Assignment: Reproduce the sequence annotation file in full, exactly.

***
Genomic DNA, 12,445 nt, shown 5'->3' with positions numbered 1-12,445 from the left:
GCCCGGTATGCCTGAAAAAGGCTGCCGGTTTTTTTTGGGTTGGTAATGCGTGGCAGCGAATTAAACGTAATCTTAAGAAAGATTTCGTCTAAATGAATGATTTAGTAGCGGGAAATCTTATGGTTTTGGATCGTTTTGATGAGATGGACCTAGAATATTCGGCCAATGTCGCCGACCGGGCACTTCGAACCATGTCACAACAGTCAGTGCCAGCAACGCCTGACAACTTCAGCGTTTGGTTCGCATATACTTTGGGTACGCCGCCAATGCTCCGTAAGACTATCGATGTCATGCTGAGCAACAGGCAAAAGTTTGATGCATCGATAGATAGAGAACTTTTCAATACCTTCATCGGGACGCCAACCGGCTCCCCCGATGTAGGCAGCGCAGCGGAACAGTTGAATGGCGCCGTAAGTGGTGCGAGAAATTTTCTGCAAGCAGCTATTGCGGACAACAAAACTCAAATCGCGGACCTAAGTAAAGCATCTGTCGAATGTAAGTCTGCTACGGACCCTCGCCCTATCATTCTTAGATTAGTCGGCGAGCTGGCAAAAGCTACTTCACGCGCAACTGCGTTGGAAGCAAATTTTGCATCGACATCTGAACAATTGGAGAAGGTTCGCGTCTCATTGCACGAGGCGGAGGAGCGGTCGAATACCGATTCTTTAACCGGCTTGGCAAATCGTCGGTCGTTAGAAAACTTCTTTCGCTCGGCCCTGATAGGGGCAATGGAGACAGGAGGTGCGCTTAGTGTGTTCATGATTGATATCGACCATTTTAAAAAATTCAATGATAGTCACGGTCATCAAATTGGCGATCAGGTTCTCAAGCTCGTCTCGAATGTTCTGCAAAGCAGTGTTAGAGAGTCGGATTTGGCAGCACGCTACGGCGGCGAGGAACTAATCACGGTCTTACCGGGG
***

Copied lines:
Genomic DNA, 12,445 nt, shown 5'->3' with positions numbered 1-12,445 from the left:
GCCCGGTATGCCTGAAAAAGGCTGCCGGTTTTTTTTGGGTTGGTAATGCGTGGCAGCGAATTAAACGTAATCTTAAGAAAGATTTCGTCTAAATGAATGATTTAGTAGCGGGAAATCTTATGGTTTTGGATCGTTTTGATGAGATGGACCTAGAATATTCGGCCAATGTCGCCGACCGGGCACTTCGAACCATGTCACAACAGTCAGTGCCAGCAACGCCTGACAACTTCAGCGTTTGGTTCGCATATACTTTGGGTACGCCGCCAATGCTCCGTAAGACTATCGATGTCATGCTGAGCAACAGGCAAAAGTTTGATGCATCGATAGATAGAGAACTTTTCAATACCTTCATCGGGACGCCAACCGGCTCCCCCGATGTAGGCAGCGCAGCGGAACAGTTGAATGGCGCCGTAAGTGGTGCGAGAAATTTTCTGCAAGCAGCTATTGCGGACAACAAAACTCAAATCGCGGACCTAAGTAAAGCATCTGTCGAATGTAAGTCTGCTACGGACCCTCGCCCTATCATTCTTAGATTAGTCGGCGAGCTGGCAAAAGCTACTTCACGCGCAACTGCGTTGGAAGCAAATTTTGCATCGACATCTGAACAATTGGAGAAGGTTCGCGTCTCATTGCACGAGGCGGAGGAGCGGTCGAATACCGATTCTTTAACCGGCTTGGCAAATCGTCGGTCGTTAGAAAACTTCTTTCGCTCGGCCCTGATAGGGGCAATGGAGACAGGAGGTGCGCTTAGTGTGTTCATGATTGATATCGACCATTTTAAAAAATTCAATGATAGTCACGGTCATCAAATTGGCGATCAGGTTCTCAAGCTCGTCTCGAATGTTCTGCAAAGCAGTGTTAGAGAGTCGGATTTGGCAGCACGCTACGGCGGCGAGGAACTAATCACGGTCTTACCGGGG